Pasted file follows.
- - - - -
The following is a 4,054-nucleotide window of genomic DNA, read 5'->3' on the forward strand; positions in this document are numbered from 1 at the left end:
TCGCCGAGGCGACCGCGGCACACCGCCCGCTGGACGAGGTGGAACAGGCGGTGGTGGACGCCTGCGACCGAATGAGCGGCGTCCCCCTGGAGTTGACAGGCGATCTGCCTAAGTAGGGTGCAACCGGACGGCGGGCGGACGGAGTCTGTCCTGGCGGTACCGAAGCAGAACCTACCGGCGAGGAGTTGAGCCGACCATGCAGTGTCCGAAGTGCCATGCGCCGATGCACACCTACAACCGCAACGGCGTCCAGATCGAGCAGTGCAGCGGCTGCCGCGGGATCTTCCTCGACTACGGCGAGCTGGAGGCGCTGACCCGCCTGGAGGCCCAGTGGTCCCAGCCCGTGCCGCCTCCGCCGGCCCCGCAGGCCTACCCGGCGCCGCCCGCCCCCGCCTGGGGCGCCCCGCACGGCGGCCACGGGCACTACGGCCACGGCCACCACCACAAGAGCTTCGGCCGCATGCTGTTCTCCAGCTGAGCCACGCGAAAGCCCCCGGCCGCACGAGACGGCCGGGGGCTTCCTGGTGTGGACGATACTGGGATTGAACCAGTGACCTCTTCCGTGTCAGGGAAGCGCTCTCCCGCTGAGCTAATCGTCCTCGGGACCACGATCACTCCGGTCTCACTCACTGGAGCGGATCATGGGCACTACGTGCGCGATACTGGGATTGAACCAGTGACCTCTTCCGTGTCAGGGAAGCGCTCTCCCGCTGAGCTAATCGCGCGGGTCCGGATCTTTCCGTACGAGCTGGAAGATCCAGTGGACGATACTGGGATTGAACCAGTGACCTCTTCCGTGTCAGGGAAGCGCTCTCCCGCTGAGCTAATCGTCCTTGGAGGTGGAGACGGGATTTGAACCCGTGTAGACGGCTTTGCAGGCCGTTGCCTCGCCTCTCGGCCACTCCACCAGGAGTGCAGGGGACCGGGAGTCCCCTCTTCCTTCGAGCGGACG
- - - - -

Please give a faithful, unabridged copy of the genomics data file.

The following is a 4,054-nucleotide window of genomic DNA, read 5'->3' on the forward strand; positions in this document are numbered from 1 at the left end:
TCGCCGAGGCGACCGCGGCACACCGCCCGCTGGACGAGGTGGAACAGGCGGTGGTGGACGCCTGCGACCGAATGAGCGGCGTCCCCCTGGAGTTGACAGGCGATCTGCCTAAGTAGGGTGCAACCGGACGGCGGGCGGACGGAGTCTGTCCTGGCGGTACCGAAGCAGAACCTACCGGCGAGGAGTTGAGCCGACCATGCAGTGTCCGAAGTGCCATGCGCCGATGCACACCTACAACCGCAACGGCGTCCAGATCGAGCAGTGCAGCGGCTGCCGCGGGATCTTCCTCGACTACGGCGAGCTGGAGGCGCTGACCCGCCTGGAGGCCCAGTGGTCCCAGCCCGTGCCGCCTCCGCCGGCCCCGCAGGCCTACCCGGCGCCGCCCGCCCCCGCCTGGGGCGCCCCGCACGGCGGCCACGGGCACTACGGCCACGGCCACCACCACAAGAGCTTCGGCCGCATGCTGTTCTCCAGCTGAGCCACGCGAAAGCCCCCGGCCGCACGAGACGGCCGGGGGCTTCCTGGTGTGGACGATACTGGGATTGAACCAGTGACCTCTTCCGTGTCAGGGAAGCGCTCTCCCGCTGAGCTAATCGTCCTCGGGACCACGATCACTCCGGTCTCACTCACTGGAGCGGATCATGGGCACTACGTGCGCGATACTGGGATTGAACCAGTGACCTCTTCCGTGTCAGGGAAGCGCTCTCCCGCTGAGCTAATCGCGCGGGTCCGGATCTTTCCGTACGAGCTGGAAGATCCAGTGGACGATACTGGGATTGAACCAGTGACCTCTTCCGTGTCAGGGAAGCGCTCTCCCGCTGAGCTAATCGTCCTTGGAGGTGGAGACGGGATTTGAACCCGTGTAGACGGCTTTGCAGGCCGTTGCCTCGCCTCTCGGCCACTCCACCAGGAGTGCAGGGGACCGGGAGTCCCCTCTTCCTTCGAGCGGACG